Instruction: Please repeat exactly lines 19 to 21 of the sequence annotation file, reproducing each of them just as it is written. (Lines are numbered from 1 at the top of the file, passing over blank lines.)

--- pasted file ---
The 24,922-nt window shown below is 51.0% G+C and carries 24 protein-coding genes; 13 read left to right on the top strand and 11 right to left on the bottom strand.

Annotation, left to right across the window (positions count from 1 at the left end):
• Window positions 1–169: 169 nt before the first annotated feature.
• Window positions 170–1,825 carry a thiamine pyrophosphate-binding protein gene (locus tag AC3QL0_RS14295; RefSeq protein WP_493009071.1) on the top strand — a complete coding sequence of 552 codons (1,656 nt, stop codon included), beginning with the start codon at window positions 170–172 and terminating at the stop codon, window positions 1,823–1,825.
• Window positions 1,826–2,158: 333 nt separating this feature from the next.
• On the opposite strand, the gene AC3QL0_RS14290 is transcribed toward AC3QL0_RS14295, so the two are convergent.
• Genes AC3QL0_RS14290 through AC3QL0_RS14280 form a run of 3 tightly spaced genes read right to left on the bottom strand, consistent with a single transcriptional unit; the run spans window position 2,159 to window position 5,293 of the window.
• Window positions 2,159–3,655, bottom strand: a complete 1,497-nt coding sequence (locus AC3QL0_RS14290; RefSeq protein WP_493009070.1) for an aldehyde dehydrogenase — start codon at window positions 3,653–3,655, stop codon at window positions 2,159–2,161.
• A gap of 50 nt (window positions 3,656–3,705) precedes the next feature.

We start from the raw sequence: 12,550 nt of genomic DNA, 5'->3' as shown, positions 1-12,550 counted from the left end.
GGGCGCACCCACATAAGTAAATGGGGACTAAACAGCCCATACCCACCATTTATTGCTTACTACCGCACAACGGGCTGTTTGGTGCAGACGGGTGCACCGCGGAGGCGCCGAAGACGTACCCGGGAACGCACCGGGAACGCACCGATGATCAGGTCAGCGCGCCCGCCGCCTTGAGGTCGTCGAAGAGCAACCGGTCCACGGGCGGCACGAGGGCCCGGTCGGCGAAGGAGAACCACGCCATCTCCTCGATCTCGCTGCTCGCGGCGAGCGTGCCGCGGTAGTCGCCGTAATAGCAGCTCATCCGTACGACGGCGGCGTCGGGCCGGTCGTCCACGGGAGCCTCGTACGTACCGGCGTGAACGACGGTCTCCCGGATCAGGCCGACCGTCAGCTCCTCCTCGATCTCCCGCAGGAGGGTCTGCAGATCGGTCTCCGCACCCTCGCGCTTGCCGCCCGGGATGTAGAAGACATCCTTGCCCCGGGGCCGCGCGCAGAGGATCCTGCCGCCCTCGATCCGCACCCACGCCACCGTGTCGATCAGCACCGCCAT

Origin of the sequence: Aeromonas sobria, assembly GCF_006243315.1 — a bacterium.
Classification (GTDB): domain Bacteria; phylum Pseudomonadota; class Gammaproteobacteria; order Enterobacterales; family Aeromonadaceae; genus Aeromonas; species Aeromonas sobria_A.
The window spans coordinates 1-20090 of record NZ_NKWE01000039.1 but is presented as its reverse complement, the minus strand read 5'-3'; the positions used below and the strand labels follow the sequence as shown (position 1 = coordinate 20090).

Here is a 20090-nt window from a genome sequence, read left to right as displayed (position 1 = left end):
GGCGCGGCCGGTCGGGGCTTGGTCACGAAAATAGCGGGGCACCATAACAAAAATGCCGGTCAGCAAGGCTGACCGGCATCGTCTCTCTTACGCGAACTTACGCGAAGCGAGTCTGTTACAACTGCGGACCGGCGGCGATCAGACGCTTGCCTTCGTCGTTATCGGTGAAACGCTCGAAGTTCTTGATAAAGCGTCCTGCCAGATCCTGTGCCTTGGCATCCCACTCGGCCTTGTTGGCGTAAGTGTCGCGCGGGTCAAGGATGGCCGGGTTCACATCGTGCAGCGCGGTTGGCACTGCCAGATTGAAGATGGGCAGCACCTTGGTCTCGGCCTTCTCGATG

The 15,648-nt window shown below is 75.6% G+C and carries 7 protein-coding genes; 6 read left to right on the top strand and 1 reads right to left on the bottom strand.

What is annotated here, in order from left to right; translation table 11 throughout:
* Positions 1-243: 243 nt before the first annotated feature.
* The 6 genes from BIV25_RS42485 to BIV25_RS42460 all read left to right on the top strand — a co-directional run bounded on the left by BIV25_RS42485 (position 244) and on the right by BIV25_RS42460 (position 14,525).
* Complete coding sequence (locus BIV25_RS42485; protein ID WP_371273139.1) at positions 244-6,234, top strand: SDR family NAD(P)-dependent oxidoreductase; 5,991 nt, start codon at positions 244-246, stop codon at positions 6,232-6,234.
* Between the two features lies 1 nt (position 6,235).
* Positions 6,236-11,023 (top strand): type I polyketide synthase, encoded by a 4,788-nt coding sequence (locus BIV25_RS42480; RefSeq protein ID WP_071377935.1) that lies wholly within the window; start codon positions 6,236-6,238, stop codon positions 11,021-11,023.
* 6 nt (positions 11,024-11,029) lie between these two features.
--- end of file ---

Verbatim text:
* Positions 1-243: 243 nt before the first annotated feature.
* The 6 genes from BIV25_RS42485 to BIV25_RS42460 all read left to right on the top strand — a co-directional run bounded on the left by BIV25_RS42485 (position 244) and on the right by BIV25_RS42460 (position 14,525).
* Complete coding sequence (locus BIV25_RS42485; protein ID WP_371273139.1) at positions 244-6,234, top strand: SDR family NAD(P)-dependent oxidoreductase; 5,991 nt, start codon at positions 244-246, stop codon at positions 6,232-6,234.